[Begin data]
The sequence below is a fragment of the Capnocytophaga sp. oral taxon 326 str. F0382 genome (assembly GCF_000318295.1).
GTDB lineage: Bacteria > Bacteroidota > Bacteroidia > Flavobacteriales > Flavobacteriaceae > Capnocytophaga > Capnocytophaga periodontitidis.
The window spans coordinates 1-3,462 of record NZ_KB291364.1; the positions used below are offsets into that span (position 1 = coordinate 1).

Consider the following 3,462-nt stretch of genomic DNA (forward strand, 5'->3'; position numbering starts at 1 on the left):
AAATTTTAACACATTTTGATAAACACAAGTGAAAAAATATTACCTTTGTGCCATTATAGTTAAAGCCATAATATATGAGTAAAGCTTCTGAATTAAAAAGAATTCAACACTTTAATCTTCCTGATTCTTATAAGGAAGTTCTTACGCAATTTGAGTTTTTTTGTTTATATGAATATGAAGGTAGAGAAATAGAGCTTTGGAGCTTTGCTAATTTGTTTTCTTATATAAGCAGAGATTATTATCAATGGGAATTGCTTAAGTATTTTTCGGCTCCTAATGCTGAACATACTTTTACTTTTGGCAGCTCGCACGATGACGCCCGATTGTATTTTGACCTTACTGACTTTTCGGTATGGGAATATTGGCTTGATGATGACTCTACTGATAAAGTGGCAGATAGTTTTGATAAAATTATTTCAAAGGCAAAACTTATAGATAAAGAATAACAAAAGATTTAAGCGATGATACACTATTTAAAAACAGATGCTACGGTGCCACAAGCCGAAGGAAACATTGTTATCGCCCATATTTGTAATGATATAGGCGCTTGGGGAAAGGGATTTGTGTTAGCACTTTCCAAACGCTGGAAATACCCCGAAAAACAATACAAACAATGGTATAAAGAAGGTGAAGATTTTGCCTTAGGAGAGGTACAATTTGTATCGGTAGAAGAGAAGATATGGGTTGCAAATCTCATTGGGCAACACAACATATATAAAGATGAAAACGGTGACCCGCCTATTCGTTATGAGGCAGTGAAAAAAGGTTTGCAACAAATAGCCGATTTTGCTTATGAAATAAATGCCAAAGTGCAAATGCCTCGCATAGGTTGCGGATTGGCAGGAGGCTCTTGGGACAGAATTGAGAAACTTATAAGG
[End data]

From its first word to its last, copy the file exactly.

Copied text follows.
The sequence below is a fragment of the Capnocytophaga sp. oral taxon 326 str. F0382 genome (assembly GCF_000318295.1).
GTDB lineage: Bacteria > Bacteroidota > Bacteroidia > Flavobacteriales > Flavobacteriaceae > Capnocytophaga > Capnocytophaga periodontitidis.
The window spans coordinates 1-3,462 of record NZ_KB291364.1; the positions used below are offsets into that span (position 1 = coordinate 1).

Consider the following 3,462-nt stretch of genomic DNA (forward strand, 5'->3'; position numbering starts at 1 on the left):
AAATTTTAACACATTTTGATAAACACAAGTGAAAAAATATTACCTTTGTGCCATTATAGTTAAAGCCATAATATATGAGTAAAGCTTCTGAATTAAAAAGAATTCAACACTTTAATCTTCCTGATTCTTATAAGGAAGTTCTTACGCAATTTGAGTTTTTTTGTTTATATGAATATGAAGGTAGAGAAATAGAGCTTTGGAGCTTTGCTAATTTGTTTTCTTATATAAGCAGAGATTATTATCAATGGGAATTGCTTAAGTATTTTTCGGCTCCTAATGCTGAACATACTTTTACTTTTGGCAGCTCGCACGATGACGCCCGATTGTATTTTGACCTTACTGACTTTTCGGTATGGGAATATTGGCTTGATGATGACTCTACTGATAAAGTGGCAGATAGTTTTGATAAAATTATTTCAAAGGCAAAACTTATAGATAAAGAATAACAAAAGATTTAAGCGATGATACACTATTTAAAAACAGATGCTACGGTGCCACAAGCCGAAGGAAACATTGTTATCGCCCATATTTGTAATGATATAGGCGCTTGGGGAAAGGGATTTGTGTTAGCACTTTCCAAACGCTGGAAATACCCCGAAAAACAATACAAACAATGGTATAAAGAAGGTGAAGATTTTGCCTTAGGAGAGGTACAATTTGTATCGGTAGAAGAGAAGATATGGGTTGCAAATCTCATTGGGCAACACAACATATATAAAGATGAAAACGGTGACCCGCCTATTCGTTATGAGGCAGTGAAAAAAGGTTTGCAACAAATAGCCGATTTTGCTTATGAAATAAATGCCAAAGTGCAAATGCCTCGCATAGGTTGCGGATTGGCAGGAGGCTCTTGGGACAGAATTGAGAAACTTATAAGG